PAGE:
Step 1 is the first dose (50 mg) you should try to begin taking a full flush or non timed release or extened release niacin. While this is the healthiest for you, you can get flushing which is the reddening of the skin and getting hot or maybe ichy for about 30 minutes or so. While this flushing in not harmful, it can make someone uncomfortable or alarmed if not expecting it. Step 1 a a good dose to start with. One could up their dosage to my Step 2 (100mg dose) or Step 3 (250 mg dose) which will be coming out soon. 120 tablets gives you a 4 months supply. Shipping included in the price! Save $4 in shipping by getting this product at Zero Point Fitness!
Health benefits of Niacin
1. Lowers LDL Cholesterol. Niacin has been used since the 1950s to treat high cholesterol.
2. Increases HDL Cholesterol
In addition to lowering “bad” LDL cholesterol, niacin also raises “good” HDL cholesterol.
Studies show that niacin raises HDL levels by 15–35% (9Trusted Source).
3. Lowers Triglycerides
Niacin can also lower triglycerides by 20–50%.
It does this by stopping the action of an enzyme that's involved in triglyceride synthesis.
4. May Help Prevent Heart Disease
Niacin's effect on cholesterol may help prevent heart disease — but newer research suggests an additional mechanism by which it benefits your heart.
It may help reduce oxidative stress and inflammation, both of which are involved in atherosclerosis, or the hardening of your arteries.
Some research indicates that niacin therapy — either alone or in combination with statins — could help lower the risk of health problems related to heart disease.
However, results are mixed.
5. May Help Treat Type 1 Diabetes
6. Boosts Brain Function
Your brain needs niacin — as a part of the coenzymes NAD and NADP — to get energy and function properly.
Some types of schizophrenia can be treated with niacin, as it helps undo the damage to brain cells that occurs as a result of deficiency (17Trusted Source).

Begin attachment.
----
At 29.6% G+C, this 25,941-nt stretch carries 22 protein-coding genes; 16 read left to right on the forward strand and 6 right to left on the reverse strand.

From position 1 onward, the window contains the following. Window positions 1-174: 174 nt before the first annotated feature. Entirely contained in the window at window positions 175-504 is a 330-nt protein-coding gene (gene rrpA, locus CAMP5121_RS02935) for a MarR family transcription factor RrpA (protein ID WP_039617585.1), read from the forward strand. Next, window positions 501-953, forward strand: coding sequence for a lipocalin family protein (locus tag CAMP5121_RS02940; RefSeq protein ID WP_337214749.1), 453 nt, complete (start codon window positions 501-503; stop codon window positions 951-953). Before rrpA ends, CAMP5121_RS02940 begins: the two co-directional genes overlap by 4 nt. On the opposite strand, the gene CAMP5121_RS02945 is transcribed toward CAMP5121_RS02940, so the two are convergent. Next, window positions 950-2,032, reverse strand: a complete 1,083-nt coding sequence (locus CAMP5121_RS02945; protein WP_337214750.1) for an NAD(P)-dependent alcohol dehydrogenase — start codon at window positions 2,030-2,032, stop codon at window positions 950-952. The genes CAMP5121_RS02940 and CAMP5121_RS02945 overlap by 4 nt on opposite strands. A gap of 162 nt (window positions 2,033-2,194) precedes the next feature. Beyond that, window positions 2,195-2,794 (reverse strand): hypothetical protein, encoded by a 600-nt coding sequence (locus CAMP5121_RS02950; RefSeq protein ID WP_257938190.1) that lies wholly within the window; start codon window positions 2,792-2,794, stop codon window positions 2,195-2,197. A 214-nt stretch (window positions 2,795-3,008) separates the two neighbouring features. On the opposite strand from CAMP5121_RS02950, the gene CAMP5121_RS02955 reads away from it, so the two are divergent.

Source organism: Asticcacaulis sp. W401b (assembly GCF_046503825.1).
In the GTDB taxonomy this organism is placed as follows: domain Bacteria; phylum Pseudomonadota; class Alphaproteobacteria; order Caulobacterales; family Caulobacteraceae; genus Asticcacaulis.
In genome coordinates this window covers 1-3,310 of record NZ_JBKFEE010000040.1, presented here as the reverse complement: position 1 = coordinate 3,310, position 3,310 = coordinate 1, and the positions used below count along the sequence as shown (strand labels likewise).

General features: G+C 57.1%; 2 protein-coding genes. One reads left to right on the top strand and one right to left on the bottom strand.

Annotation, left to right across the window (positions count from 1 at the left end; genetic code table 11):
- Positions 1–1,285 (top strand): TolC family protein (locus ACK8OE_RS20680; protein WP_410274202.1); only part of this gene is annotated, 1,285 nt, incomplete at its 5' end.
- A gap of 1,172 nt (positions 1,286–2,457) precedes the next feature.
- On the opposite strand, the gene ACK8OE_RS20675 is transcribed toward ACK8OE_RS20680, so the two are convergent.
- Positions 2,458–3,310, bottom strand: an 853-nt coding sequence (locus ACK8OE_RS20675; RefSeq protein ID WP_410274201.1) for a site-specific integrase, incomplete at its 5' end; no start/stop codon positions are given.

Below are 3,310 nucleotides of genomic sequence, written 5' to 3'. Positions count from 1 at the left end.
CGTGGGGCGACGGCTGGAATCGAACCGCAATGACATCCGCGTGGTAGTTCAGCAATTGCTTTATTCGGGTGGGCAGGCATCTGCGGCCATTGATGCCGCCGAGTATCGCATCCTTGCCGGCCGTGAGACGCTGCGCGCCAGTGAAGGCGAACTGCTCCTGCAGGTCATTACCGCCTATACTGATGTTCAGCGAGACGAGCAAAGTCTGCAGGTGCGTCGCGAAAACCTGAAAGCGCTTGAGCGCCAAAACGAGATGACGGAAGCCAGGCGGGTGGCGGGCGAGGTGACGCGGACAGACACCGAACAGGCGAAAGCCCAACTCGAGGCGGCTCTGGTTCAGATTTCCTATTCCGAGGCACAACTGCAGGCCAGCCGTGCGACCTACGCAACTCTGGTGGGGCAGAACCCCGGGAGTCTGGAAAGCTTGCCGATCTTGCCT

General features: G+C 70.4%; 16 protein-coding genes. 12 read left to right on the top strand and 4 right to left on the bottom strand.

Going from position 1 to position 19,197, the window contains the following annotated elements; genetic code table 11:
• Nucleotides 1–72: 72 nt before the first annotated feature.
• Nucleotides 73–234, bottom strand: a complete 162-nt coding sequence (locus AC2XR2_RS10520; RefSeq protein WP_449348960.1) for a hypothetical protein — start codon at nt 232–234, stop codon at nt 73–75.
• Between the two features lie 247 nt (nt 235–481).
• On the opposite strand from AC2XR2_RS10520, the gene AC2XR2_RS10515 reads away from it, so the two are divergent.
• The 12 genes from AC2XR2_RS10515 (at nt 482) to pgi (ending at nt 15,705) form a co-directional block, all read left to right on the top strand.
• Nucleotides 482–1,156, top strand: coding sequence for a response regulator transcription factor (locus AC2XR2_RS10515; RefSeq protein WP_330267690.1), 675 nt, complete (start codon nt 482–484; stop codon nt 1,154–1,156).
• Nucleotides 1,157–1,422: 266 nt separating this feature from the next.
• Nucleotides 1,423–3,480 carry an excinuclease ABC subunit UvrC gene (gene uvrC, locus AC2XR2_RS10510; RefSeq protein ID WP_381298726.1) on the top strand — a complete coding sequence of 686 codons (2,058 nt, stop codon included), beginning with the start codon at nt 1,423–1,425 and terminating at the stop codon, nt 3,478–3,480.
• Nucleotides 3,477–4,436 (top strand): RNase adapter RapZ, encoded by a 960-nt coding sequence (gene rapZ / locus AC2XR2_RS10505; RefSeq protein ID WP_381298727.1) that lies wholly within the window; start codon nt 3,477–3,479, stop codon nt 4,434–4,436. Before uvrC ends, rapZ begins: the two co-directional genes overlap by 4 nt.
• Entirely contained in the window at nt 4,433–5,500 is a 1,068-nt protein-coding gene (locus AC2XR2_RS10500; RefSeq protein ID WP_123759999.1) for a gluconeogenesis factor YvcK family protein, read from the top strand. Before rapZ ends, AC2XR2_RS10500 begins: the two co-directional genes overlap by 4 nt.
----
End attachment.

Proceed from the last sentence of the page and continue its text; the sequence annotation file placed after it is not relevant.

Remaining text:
Preliminary research shows that it could also help keep the brain healthy in cases of Alzheimer's disease. However, results are mixed.
7. Improves Skin Function
Niacin helps protect skin cells from sun damage, whether it's used orally or applied as a lotion.
Recent research suggests it may help prevent some types of skin cancer as well.
8. May Reduce Symptoms of Arthritis
In one preliminary study, niacin helped ease some symptoms of osteoarthritis, improving joint mobility and reducing the need for nonsteroidal anti-inflammatory drugs (NSAIDs).
Another study in lab rats found that an injection with the vitamin reduced inflammation related to arthritis.
Although this is promising, more research is needed.
9. Treats Pellagra
Severe niacin deficiency causes a condition called pellagra. Thus, taking a niacin supplement is the main treatment for pellagra.
Niacin deficiency is rare in industrialized countries. However, it may occur alongside other diseases, such as alcoholism, anorexia or Hartnup disease.
Safety and side effect according to the Mayo Clinic:
When taken orally in appropriate amounts, niacin appears to be safe.
High doses of niacin available via prescription can cause:
- Severe skin flushing combined with dizziness
- Rapid heartbeat
- Nausea and vomiting
- Abdominal pain
- Liver damage
Serious side effects are most likely if you take between 2,000 to 6,000 mg of niacin a day. If you think you might have overdosed on niacin, seek medical attention immediately.
If you have liver disease, peptic ulcer disease or severe low blood pressure (hypotension), don't take large amounts of niacin. The supplement has been linked with liver damage, can cause hypotension and might activate a peptic ulcer.
Taking niacin also might worsen allergies, gallbladder disease and symptoms of certain thyroid disorders. If you have diabetes, niacin can interfere with blood glucose control. Use niacin with caution if you have the complex form of arthritis gout. Niacin can cause an excess of uric acid in the blood (hyperuricemia), putting you at risk of gout.
If you're pregnant, don't take prescription niacin for high cholesterol. However, if needed to prevent or treat niacin deficiency, niacin is likely safe to take during pregnancy and in breast-feeding women when used in recommended amounts.